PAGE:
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Household Labour Force Survey: March 2014 quarter
Embargoed until 10:45am  –  07 May 2014
Commentary

Overview

In the March 2014 quarter, the employment rate increased 0.4 percentage points in seasonally adjusted terms. The number of people employed increased by 22,000.

The unemployment rate remained flat over the quarter at 6.0 percent.

The labour force grew by 22,000 people, following the rise in employment and no change in unemployment. The labour force participation rate increased 0.4 percentage points over the quarter, to a record high of 69.3 percent.

 Diagram, Labour market overview, March 2014 quarter.

Employment continues to rise

In the March 2014 quarter, the employment rate increased to 65.1 percent – up 0.4 percentage points, in seasonally adjusted terms. This follows a 0.3 percentage point increase in the December 2013 quarter and is up 1.4 percentage points from a year ago. This is the highest employment rate since the December 2008 quarter, before the employment rate began an extended decline during the 2008-09 economic downturn.

The number of people employed increased by 22,000 (0.9 percent) in seasonally adjusted terms. Over the year to March 2014, the number of people employed rose 84,000 (3.7 percent) to 2,318,000 people. This is the largest annual increase since December 2004 when the increase was 90,000.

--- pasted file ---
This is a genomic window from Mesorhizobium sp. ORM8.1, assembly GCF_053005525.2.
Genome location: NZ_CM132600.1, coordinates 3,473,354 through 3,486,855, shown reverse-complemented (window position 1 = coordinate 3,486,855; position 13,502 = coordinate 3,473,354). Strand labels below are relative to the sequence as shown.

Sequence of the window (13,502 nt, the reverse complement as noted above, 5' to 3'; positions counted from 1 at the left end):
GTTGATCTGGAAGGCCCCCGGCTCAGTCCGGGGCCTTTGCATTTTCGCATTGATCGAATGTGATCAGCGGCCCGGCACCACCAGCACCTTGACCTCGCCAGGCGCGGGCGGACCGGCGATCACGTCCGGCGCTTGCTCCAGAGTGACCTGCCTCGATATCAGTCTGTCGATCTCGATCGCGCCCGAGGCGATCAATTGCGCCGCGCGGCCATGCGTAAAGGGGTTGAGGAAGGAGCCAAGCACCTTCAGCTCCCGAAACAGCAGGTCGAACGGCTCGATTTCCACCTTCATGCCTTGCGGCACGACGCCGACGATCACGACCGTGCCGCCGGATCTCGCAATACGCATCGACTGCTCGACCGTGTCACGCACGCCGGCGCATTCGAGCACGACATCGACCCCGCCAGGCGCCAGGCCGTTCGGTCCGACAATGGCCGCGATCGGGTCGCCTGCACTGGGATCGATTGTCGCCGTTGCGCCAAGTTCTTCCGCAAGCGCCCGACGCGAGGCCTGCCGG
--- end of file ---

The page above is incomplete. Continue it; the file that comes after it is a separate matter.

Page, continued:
The quarterly increase reflects a rise in both the number of men and women employed and it is the highest employment rate for both men (71.0 percent) and women (59.6 percent) since the December 2008 quarter where the employment rates for men and women were 72.4 percent and 60.1 percent, respectively.  

 

 

Employment growth seen across a broad range of industries

The following figures are not seasonally adjusted, and are based on annual changes that are statistically significant unless otherwise stated.

The main contributors to the annual growth in employment were the construction industry (up 24,400 people – 14 percent) and the professional, scientific, technical, administration, and support service industry group (up 17,700 people – 7 percent).

Although not statistically significant, there was also a rise in the retail trade, accommodation, and food services industry group (up 17,100 people – 4.9 percent).

More people in full-time and part-time employment

Both full-time and part-time employment increased in the March 2014 quarter. Full-time employment rose for the sixth consecutive quarter – up 19,000 (1.1 percent). Part-time employment rose 2,000 (0.3 percent) over the quarter, although it is still below the recent peak seen in early 2012.

Annually, both full-time employment (up 60,000 – 3.5 percent) and part-time employment increased (up 23,000 – 4.7 percent).

Industries with large rises in full-time employment over the year were the construction industry, the professional, scientific, technical, administration, and support service industry group, and the wholesale trade industry.

Employment outcomes improve for Māori

The following figures are not seasonally adjusted, and are based on annual changes that were statistically significant unless otherwise stated.

Māori employment continued to rise over the year (up 14,500 – 5.8 percent) and the employment rate for Māori has increased 2.5 percentage points over the year to 58.7 percent. The labour force participation rate for Māori has increased 2.3 percentage points over the year to 67.6 percent in the March 2014 quarter.